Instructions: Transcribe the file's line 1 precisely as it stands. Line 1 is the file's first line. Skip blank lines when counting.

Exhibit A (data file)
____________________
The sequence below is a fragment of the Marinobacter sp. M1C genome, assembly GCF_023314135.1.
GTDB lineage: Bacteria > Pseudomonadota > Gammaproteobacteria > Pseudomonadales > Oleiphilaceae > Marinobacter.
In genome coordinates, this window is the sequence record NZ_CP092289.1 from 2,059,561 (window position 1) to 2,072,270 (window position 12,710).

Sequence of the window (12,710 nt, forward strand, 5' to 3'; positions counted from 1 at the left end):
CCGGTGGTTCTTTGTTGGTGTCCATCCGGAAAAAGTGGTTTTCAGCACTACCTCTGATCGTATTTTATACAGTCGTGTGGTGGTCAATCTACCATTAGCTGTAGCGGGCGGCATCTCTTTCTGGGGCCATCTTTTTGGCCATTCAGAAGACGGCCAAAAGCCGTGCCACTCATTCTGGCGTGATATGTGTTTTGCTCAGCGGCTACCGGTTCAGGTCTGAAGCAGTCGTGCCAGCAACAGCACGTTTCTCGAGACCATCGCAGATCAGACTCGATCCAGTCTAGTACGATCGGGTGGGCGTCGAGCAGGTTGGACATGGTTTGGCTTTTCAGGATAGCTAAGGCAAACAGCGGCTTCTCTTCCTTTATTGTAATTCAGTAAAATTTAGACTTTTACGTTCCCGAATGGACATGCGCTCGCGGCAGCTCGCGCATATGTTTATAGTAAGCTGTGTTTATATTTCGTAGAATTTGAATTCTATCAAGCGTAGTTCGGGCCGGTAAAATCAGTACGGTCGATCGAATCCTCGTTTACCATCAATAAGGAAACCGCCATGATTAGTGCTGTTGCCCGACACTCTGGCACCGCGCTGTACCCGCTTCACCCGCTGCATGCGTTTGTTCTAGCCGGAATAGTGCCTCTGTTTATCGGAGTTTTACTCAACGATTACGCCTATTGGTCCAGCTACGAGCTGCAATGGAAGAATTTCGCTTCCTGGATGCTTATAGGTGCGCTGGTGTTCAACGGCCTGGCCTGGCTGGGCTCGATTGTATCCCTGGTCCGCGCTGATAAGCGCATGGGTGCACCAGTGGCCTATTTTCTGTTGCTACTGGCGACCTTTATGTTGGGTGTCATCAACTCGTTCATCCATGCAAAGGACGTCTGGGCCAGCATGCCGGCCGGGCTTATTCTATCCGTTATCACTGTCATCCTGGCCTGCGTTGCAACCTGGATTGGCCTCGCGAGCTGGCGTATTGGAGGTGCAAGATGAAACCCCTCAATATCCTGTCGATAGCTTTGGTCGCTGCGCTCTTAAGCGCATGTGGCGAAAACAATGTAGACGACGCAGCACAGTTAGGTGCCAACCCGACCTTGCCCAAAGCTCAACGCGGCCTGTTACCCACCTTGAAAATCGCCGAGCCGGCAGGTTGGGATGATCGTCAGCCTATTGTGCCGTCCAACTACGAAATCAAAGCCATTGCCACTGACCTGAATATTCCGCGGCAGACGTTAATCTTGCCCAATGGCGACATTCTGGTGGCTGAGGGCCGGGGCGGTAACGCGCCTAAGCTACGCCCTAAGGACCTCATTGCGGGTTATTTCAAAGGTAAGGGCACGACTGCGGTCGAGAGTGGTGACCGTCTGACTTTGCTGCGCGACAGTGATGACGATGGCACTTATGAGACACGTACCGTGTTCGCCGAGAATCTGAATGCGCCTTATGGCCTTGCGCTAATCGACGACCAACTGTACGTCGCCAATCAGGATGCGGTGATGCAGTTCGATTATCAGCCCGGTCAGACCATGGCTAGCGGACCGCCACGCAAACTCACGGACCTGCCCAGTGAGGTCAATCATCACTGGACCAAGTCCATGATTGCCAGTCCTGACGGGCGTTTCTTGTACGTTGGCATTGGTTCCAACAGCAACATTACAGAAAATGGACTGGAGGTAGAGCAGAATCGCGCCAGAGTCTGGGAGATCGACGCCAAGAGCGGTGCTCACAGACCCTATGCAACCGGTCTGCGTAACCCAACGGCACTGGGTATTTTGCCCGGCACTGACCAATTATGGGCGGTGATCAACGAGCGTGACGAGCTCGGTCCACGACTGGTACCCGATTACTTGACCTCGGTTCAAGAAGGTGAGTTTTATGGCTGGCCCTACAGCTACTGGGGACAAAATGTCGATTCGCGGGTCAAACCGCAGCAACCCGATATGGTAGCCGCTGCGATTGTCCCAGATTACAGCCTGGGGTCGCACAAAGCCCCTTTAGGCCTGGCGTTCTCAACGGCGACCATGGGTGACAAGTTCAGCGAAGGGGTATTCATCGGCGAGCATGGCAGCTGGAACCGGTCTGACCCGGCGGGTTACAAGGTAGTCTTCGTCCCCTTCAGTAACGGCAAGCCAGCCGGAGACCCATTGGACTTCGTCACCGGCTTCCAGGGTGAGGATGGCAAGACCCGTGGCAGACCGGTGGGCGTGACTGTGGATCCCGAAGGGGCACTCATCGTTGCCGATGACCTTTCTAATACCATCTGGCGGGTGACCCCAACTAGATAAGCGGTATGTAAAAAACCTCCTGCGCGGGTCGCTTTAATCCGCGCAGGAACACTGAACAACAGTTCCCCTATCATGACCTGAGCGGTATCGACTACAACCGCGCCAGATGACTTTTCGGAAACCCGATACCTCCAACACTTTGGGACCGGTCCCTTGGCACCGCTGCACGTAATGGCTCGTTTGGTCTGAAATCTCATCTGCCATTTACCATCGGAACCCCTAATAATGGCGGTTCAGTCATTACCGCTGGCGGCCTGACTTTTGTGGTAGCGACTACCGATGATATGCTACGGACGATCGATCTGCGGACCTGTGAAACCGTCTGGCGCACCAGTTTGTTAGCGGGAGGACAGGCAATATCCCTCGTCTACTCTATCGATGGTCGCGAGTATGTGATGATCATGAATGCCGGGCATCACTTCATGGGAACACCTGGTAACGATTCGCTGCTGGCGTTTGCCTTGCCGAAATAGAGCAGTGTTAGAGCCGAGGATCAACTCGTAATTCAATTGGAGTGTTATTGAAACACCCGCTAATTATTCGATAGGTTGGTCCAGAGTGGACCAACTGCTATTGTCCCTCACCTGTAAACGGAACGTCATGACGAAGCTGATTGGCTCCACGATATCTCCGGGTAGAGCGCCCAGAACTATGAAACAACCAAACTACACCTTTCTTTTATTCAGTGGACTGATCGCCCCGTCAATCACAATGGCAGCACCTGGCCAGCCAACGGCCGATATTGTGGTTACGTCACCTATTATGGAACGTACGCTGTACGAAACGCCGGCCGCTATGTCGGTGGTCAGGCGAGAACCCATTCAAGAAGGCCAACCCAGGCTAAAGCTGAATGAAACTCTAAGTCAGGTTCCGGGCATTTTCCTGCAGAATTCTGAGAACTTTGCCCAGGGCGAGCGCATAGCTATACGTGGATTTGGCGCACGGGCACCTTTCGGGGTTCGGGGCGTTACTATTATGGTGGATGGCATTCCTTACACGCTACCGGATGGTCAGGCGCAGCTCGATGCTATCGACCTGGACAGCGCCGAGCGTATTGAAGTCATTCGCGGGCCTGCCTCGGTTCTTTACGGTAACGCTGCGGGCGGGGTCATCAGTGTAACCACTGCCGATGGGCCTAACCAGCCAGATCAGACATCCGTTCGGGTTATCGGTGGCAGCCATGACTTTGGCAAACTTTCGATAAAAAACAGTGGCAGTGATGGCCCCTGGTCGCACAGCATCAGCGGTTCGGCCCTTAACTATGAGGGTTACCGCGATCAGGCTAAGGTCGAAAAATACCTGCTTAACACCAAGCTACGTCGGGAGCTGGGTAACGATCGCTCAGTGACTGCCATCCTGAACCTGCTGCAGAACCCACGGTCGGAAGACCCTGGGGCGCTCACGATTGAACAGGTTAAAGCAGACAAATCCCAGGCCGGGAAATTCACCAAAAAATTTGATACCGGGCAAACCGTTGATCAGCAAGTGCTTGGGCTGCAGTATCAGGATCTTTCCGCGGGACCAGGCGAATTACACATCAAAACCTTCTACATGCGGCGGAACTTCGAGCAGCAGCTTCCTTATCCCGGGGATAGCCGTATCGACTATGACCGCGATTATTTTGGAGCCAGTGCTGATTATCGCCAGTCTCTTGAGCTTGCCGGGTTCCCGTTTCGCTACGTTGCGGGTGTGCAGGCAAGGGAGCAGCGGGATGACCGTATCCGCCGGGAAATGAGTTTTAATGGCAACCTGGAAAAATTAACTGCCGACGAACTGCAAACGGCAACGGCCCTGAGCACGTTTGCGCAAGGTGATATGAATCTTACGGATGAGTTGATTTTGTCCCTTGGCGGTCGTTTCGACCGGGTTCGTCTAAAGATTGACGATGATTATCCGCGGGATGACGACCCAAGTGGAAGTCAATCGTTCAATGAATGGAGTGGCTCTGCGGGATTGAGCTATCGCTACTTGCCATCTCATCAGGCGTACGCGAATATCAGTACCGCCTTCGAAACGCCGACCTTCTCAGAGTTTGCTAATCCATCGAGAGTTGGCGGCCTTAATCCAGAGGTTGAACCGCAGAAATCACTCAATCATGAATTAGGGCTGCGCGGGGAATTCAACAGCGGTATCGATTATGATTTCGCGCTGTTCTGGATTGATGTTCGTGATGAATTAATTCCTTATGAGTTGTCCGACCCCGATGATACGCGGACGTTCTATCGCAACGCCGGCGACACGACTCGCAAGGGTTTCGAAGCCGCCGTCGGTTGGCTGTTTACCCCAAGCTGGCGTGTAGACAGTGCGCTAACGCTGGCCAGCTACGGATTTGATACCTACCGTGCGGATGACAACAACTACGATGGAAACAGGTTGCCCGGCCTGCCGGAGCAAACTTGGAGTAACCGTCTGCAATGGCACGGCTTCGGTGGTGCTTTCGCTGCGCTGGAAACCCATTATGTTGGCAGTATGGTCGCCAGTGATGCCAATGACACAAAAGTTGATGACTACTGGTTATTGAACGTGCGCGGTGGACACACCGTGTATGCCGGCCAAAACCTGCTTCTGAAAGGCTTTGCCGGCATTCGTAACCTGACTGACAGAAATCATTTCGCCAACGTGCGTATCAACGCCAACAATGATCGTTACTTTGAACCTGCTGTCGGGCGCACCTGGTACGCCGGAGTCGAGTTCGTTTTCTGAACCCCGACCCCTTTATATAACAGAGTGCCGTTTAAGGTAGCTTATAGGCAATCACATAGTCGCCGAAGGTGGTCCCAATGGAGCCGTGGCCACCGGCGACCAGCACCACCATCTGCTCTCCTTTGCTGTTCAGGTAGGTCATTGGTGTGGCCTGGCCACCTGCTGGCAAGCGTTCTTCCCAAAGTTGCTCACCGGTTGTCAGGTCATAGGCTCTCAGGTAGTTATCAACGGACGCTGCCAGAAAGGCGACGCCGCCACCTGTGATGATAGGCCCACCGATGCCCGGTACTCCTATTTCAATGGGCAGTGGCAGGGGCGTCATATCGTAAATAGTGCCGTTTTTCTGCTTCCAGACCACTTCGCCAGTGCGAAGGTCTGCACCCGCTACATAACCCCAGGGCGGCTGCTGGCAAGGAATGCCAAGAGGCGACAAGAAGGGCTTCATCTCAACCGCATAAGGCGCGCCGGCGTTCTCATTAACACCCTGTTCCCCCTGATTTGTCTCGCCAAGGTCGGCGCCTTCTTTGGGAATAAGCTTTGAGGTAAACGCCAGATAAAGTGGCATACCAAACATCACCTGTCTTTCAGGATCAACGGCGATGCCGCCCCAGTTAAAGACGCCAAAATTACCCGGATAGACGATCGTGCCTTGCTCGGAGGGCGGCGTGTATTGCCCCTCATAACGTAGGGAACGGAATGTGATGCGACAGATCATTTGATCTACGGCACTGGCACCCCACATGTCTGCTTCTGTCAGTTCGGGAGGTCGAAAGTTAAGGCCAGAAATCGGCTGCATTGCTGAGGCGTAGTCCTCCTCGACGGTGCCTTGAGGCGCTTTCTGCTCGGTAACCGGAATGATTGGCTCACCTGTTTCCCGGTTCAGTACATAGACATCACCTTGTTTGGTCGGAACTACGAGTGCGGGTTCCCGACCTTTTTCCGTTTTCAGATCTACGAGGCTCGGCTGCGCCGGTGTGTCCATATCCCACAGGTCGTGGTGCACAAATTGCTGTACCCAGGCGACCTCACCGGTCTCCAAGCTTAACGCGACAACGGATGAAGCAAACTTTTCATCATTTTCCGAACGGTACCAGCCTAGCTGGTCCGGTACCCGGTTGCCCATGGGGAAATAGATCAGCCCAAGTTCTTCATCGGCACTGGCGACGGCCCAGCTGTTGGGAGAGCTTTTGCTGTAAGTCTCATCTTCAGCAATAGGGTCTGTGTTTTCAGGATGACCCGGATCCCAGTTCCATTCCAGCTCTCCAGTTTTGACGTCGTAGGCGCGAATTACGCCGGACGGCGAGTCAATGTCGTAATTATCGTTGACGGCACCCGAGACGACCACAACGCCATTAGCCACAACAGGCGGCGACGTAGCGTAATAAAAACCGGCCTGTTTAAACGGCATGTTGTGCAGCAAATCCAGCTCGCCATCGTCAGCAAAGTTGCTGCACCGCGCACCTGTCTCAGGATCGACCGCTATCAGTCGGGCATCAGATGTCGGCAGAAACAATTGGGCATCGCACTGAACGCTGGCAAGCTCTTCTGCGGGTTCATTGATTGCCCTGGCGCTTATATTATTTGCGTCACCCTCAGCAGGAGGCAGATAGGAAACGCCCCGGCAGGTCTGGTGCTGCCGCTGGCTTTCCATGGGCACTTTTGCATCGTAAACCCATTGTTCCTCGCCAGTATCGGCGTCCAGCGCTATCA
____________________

The sequence below is a fragment of the Marinobacter sp. M1C genome, assembly GCF_023314135.1.